When you’re delivering coaching or evaluation style feedback, always state your good intentions before you begin.  Say ‘I want to see you succeed’ / ‘I want to see you do your best work’. Whilst it might sound cheesy, stating your good intentions helps the other person recognise you want to help them achieve their goals and research has shown that feedback is received much more positively as a result.

Be aware: we have many more critical feedback adjectives than positive ones. Recognise this and try to counteract the negativity bias.

Gender differences – be aware of your gender bias feedback semantics

A Harvard study found that feedback adjectives had major biases.

Language for women almost always struck upon ‘kindness’, ‘compassion’, ‘likeability’ and ‘helpfulness’. Whilst men received feedback with content like ‘game changer’ ‘innovator’ and ‘visionary’.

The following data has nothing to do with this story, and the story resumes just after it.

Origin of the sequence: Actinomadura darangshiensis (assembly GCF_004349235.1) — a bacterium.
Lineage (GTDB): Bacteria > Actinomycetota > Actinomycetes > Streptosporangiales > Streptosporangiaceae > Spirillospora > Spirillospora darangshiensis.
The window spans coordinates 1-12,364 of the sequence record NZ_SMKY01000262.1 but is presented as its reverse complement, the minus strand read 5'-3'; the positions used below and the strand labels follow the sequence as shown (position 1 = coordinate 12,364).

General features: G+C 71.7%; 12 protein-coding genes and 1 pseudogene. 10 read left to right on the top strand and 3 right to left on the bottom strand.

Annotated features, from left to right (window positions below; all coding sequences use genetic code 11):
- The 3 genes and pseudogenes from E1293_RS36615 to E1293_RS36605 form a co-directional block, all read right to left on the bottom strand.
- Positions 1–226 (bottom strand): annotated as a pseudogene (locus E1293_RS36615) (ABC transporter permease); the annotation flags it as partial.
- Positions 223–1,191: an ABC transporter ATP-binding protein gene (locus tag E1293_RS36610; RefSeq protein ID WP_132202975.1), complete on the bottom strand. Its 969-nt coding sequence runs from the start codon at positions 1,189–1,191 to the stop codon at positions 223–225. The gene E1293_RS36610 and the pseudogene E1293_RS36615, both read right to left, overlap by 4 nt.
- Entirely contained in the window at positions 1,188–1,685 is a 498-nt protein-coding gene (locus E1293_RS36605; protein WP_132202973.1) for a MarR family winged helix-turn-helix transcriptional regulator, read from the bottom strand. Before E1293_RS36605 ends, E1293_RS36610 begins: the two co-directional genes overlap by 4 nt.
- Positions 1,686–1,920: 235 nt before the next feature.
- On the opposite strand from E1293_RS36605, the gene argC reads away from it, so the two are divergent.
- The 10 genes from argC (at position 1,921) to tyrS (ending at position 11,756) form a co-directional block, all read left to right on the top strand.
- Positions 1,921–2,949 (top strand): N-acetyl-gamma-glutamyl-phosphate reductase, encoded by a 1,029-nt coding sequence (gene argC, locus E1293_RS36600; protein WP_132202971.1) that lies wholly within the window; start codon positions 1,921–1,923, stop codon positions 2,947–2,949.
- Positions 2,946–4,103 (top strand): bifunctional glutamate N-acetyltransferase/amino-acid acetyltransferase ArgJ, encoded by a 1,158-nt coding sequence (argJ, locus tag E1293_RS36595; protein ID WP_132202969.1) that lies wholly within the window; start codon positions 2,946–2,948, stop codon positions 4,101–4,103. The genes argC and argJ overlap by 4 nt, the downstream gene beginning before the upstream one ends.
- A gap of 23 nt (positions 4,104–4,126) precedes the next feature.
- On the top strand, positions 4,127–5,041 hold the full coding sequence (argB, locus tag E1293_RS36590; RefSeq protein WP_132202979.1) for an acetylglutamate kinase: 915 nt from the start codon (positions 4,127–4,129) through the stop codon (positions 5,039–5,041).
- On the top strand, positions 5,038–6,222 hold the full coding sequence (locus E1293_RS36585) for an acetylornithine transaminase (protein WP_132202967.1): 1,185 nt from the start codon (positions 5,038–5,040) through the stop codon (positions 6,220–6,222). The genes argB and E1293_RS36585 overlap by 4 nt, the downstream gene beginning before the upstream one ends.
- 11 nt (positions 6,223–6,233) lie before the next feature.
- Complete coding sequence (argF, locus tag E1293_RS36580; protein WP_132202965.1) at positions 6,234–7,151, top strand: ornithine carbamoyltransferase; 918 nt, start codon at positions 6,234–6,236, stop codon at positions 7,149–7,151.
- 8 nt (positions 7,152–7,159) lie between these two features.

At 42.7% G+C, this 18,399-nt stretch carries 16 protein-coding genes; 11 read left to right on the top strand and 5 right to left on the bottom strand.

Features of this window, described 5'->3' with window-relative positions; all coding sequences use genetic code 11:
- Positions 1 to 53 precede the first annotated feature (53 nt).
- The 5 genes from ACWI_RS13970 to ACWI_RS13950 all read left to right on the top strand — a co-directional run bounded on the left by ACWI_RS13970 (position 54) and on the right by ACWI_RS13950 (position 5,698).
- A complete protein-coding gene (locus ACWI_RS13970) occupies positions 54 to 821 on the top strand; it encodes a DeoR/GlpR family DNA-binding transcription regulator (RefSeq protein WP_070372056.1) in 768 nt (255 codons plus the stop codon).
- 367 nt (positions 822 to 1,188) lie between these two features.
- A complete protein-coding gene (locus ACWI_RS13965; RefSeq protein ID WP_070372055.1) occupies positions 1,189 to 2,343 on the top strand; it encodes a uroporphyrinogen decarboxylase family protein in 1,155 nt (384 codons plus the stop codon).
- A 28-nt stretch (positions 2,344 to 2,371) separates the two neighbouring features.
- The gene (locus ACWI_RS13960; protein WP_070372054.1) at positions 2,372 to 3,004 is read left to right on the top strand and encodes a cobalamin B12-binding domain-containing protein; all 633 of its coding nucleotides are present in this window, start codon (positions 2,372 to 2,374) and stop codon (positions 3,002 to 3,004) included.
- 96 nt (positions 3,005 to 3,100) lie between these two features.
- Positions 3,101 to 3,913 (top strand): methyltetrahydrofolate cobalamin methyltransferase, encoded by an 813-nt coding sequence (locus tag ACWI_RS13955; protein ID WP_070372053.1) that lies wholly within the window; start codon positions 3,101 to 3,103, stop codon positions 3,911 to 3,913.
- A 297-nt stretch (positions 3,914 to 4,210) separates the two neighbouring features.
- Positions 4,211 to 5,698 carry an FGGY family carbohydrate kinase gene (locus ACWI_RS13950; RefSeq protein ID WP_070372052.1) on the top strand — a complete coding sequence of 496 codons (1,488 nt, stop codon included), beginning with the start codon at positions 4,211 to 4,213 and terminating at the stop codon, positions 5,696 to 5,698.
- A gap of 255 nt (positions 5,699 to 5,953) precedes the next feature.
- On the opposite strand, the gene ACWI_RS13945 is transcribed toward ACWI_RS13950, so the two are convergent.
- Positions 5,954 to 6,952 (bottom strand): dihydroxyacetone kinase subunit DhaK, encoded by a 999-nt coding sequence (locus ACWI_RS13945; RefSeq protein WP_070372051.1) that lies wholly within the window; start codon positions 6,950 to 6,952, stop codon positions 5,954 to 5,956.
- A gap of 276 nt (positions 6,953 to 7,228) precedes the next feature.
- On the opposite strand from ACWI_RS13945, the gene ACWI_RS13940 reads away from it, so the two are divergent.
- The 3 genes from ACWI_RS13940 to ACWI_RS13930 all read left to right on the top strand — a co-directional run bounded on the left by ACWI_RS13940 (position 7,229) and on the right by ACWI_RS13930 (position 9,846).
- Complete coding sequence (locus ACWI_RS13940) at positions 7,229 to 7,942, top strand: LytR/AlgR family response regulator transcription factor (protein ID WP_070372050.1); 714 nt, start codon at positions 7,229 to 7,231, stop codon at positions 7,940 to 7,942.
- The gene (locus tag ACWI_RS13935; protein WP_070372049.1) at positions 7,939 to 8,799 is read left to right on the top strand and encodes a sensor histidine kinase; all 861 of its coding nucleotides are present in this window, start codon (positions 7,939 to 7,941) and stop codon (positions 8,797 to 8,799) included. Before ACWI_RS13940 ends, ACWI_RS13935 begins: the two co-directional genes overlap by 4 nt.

Who will stand out as promotion material? It’s an inadvertent slip many of us can make, so try to pick yourself up on it.

The 4 Coins Challenge – a simple way to encourage yourself to give feedback

  • Keep four coins in your left pocket
  • Each time you give feedback, transfer a coin over to your right pocket
  • Try to give feedback at least four times a day

Feedback helps your team identify what they are good at. Effective, regular feedback really is a superpower. It can have a huge impact on those around you and snowball out into the productivity and performance of your business.

I’m moving my Rambling On newsletter to arrive weekly. It will contain just three things which I think interested business leaders and founders will enjoy. One piece of content from myself, a curated article from someone cleverer than me, and a curious article/video/musing that will allow you a moment to consider something likely have no necessity for, but will be a happier person for consuming. You can sign up (and unsubscribe at any time) here.